“I think I know how they could have missed it,” Wesley answered slowly. “They missed it because it happened a very little bit at a time. When something happens very gradually, day to day, it’s very easy not to notice. It takes someone who’s only there to see the ‘before’ and the ‘after’ to see how radical the change really is. But I suspect that now that they’ve had it pointed out to them, it will be impossible for them to ignore.”
He placed particular emphasis on the last sentence, and Cordelia caught it immediately. She could be insensitive, but she wasn’t oblivious.
“Okay, you can stop looking at me like that now,” she ordered. “I’m not the one who has a problem.”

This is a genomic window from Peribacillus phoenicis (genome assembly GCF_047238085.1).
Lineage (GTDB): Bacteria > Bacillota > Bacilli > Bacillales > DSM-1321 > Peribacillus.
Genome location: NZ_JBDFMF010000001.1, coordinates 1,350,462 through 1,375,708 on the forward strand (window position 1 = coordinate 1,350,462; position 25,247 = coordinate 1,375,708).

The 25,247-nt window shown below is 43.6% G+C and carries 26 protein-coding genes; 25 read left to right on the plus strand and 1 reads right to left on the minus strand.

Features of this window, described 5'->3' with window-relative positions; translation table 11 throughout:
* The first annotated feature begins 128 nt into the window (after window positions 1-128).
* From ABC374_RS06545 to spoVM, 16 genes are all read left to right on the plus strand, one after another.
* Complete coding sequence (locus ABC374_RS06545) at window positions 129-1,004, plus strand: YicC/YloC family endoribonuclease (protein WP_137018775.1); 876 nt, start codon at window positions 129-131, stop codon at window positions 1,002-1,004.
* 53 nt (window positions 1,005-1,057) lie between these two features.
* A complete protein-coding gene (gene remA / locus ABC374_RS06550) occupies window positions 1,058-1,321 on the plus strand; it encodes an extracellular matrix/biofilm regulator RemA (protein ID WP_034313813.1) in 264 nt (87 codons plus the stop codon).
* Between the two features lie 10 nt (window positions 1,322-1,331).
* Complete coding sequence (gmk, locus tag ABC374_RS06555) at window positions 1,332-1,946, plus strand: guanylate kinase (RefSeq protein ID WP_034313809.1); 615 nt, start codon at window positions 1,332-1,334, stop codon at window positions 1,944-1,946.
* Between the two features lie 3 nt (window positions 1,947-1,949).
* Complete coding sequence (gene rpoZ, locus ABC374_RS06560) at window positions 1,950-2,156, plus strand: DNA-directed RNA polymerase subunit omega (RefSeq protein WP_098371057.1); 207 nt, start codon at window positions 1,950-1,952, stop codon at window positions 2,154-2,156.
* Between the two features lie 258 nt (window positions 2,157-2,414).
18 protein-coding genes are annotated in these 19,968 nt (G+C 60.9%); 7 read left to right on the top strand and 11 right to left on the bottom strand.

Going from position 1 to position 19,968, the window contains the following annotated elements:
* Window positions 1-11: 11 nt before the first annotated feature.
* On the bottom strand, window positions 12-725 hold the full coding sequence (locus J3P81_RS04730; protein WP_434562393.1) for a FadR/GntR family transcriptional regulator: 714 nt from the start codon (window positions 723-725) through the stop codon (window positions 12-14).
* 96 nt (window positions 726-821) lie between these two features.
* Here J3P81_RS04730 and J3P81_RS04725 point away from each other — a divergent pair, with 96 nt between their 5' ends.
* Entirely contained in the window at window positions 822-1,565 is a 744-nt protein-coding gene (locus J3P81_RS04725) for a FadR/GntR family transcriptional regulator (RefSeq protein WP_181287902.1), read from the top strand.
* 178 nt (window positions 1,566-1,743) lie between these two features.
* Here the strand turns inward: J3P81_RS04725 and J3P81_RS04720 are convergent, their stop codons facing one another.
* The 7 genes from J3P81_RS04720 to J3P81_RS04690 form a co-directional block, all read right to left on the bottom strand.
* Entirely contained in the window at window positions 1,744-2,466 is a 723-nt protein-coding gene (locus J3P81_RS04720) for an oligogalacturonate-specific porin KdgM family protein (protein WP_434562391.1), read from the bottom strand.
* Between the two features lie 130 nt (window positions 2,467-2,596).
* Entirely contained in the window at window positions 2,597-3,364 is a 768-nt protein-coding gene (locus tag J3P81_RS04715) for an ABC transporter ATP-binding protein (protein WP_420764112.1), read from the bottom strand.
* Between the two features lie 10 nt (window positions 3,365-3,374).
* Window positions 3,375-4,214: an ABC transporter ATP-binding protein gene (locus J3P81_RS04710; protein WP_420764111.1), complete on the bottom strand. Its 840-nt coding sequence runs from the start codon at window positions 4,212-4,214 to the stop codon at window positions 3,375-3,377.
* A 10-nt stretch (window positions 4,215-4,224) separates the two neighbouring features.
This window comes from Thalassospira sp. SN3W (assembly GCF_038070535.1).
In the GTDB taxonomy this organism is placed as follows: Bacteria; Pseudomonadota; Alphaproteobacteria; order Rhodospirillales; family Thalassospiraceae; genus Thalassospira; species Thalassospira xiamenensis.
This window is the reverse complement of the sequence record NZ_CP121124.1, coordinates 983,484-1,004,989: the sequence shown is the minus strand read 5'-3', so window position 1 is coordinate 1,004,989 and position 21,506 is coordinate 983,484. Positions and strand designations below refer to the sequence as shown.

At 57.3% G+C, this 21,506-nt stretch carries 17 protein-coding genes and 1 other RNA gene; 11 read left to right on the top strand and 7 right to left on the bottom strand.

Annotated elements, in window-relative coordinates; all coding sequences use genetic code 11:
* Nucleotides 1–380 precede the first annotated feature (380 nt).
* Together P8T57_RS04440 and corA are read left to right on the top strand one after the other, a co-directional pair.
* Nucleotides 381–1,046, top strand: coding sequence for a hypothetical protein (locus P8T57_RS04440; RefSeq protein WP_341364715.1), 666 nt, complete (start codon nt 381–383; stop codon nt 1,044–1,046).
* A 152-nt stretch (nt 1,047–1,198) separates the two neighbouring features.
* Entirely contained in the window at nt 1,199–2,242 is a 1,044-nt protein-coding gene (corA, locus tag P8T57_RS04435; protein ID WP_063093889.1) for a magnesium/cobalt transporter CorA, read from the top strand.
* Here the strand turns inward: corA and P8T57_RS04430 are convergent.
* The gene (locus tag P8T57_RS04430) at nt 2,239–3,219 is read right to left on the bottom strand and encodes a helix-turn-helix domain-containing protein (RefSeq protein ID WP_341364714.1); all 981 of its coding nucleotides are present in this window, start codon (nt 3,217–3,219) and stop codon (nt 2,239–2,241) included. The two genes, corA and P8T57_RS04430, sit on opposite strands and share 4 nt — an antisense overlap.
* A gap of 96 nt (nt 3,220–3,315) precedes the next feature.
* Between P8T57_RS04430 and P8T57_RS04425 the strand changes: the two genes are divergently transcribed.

“Yet,” Gunn retorted.
Cordelia rolled her eyes. “Look, I’m not crazy like Buffy. It’s just that an actress—especially a hopeful like me—can’t allow herself to get fat.”
“I don’t know,” Wesley mused. “It can be taken too far. The actresses on Friends have gone from lovely to emaciated shells of their former selves.”
He came out of his musings to find both of his companions staring at him.
“You watch Friends?” Gunn asked.
Wesley blushed. “Uh, well…”
Gunn waved him off. “Beside the point.” He turned back to Cordelia. “Look, I always thought white girls were too skinny. Give me a real woman with a real butt and some real boobs. But your bony ass takes it a step beyond. You need—“
Cordelia held up a hand. “Your attempt at brutal honesty is clumsy, and is only succeeding in pissing me off. Stop while you’re still healthy.”
Gunn deflated. “Look, if you want muscle, you can have muscle.“ he said. “I can help you with that.”
“Perhaps we could even talk to Angel about including a gym membership in your health coverage,” Wesley added.